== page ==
- Jan 3, 2005
Vibrations using road discs
I have a 2009 Motobecane Cross Ti bike that my local bike shop converted from cantilevers to TRP Hy/RD brakes a few months ago. We also installed Stan’s NoTubes Grail wheels with a Spot Brand fork up front; the rear stays already had disc tabs. I ran through the recommended brake wear-in procedure, but after 5-10 miles I started feeling vibrations, most noticeably in the front, but also in the rear. Light braking doesn’t produce any vibes, but with medium or hard pressure I start feeling vibes front and rear at about 12 mph (high frequency, like the rotor cutouts hitting the pads) and getting progressively stronger and lower frequency until I can see the fork vibrating front-to-rear (~approximately 3mm) when the speed is down to 3-5 mph. At low speed it also produces a solid thunk-thunk sound that riders next to me have noticed.
We’ve checked the headset and it’s not loose. Same for the calipers on the fork and rear stay. The rotor bolts are tight and the rotors are true, and not touching the pads. I’m using 160mm rotors front and rear.
I’ve cleaned the rotors and pads several times with alcohol and degreaser. It seems to stop the vibes for the first five miles of the next ride, but then the vibes return.
Last month, the shop tried replacing the OEM rotors with Tektro HZs, and the original metallic pads with organic pads, but it didn’t help. I’ve tried three different QR skewers, and tried reversing the lever from left to right, with no effect. I also tried running a friend’s front wheel with an Avid HS1 rotor. The vibes seemed to disappear for the first 10 miles, but then returned.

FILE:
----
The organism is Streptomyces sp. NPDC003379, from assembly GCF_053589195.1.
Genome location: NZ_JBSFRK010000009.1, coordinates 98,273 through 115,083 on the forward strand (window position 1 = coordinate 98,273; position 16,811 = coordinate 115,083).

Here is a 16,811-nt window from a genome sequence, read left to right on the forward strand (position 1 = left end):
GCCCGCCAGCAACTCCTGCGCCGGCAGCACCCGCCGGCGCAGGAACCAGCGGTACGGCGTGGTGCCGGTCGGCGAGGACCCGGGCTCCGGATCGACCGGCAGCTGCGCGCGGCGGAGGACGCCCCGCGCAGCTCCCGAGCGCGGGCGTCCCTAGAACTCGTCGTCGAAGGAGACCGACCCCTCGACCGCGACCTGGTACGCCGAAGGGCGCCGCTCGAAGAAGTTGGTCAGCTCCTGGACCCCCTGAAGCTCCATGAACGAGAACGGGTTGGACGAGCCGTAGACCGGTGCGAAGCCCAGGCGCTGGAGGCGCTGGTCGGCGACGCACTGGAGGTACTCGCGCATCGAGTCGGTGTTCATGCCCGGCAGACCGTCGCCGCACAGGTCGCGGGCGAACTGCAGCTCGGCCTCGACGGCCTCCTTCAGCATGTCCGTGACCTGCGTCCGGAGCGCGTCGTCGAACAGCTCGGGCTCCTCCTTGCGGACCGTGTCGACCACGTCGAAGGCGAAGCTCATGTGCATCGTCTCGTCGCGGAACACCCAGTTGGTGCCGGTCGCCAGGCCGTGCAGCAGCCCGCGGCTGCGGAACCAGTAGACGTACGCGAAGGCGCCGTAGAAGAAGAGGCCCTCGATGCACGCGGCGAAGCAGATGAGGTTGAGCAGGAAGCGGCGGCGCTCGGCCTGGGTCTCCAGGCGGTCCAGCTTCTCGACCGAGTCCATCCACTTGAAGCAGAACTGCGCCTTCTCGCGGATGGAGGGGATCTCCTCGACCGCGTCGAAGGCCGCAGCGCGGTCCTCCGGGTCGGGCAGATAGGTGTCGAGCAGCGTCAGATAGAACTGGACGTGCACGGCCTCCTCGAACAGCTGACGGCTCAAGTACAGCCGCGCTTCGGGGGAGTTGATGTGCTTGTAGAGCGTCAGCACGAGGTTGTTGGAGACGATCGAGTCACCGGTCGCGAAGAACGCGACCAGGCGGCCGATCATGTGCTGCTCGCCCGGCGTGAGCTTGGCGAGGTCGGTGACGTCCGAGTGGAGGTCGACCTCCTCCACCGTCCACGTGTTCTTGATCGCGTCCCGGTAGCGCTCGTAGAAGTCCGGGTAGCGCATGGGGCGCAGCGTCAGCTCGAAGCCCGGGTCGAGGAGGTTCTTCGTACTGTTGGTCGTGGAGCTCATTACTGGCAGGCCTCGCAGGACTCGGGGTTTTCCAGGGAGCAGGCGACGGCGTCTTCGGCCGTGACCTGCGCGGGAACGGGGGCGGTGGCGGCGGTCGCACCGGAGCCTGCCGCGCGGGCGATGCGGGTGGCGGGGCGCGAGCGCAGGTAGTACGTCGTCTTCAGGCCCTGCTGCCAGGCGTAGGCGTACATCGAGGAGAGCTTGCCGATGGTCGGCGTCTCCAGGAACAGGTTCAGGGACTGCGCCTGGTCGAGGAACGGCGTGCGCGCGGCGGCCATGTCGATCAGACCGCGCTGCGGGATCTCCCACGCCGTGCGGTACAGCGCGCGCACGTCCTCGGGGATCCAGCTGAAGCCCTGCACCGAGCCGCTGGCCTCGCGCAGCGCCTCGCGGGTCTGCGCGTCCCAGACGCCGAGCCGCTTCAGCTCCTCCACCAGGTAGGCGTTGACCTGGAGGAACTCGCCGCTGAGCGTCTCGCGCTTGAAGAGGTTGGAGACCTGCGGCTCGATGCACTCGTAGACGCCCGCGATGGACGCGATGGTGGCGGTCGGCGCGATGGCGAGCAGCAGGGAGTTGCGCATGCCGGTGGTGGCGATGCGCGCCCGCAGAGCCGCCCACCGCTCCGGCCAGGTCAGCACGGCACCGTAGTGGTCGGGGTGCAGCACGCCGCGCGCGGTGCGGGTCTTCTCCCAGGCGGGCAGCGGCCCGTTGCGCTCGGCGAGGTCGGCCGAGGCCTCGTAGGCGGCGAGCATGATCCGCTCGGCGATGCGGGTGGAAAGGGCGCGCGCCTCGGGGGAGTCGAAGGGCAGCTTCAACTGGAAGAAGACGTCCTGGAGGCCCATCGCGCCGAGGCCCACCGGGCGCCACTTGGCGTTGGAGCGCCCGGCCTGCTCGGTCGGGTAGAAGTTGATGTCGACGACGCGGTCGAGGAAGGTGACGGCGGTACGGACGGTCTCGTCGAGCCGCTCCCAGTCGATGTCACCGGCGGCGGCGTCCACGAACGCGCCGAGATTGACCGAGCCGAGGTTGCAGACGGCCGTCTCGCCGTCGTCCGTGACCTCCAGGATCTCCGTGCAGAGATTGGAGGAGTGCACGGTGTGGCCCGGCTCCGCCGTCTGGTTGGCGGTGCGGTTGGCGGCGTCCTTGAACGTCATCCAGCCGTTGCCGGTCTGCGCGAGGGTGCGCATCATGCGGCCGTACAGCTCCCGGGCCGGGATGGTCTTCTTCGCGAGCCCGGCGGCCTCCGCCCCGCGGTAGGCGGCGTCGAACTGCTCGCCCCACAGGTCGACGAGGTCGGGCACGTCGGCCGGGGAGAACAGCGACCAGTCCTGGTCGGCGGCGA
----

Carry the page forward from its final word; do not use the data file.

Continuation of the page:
I would certainly appreciate any further diagnosis that you can think of, or recommended fixes.
Are TRP Hy/RDs noted for this problem? How about the Spot fork? Should I try some more pad-rotor combos?
Here is a response from TRP’s technical service manager:
This one is a bit of a head-scratcher. He’s already tried just about everything I can think of that typically fixes any issues. There are two things that come to mind right away, but they’re both pretty extreme.
The first would be that the calipers are aligned slightly askew. Not enough for the rotor to rub on the pads, but enough that they still contact on an angle. We generally only see this with the Spyre brake, because the pad to rotor gap can be adjusted and if left far apart can allow for a greater range of mounting angles. I don’t recall this ever being an issue with the HY/RD. A more thorough explanation can be found in this video.
The second would be both the frame and fork are flexing under the braking load. This is more common with forks than with frames, but both cases are very rare. Although with it being an older Motobecane frame, I wouldn’t completely rule it out. It is strange that the vibrations disappear with a new rotor, pads or after cleaning, but come back after some time.
— Bryce Olsen
I would add that when we’ve seen issues like this, it is due to the brake vibrations being carried up into the frame or fork due to something flexing to the point that it can set up the vibration in frame or fork tube. On the rear, we have fixed this on metal frames by reinforcing the seatstay to deaden the vibration. I believe that yours already has a strut between the seatstay and the chainstay to do that, but it is still a thin seatstay, and it’s titanium, which really likes to vibrate (a titanium tuning fork rings so brightly and loudly it is almost deafening; same thing if we drop some titanium tubes on the concrete floor; everybody covers their ears!).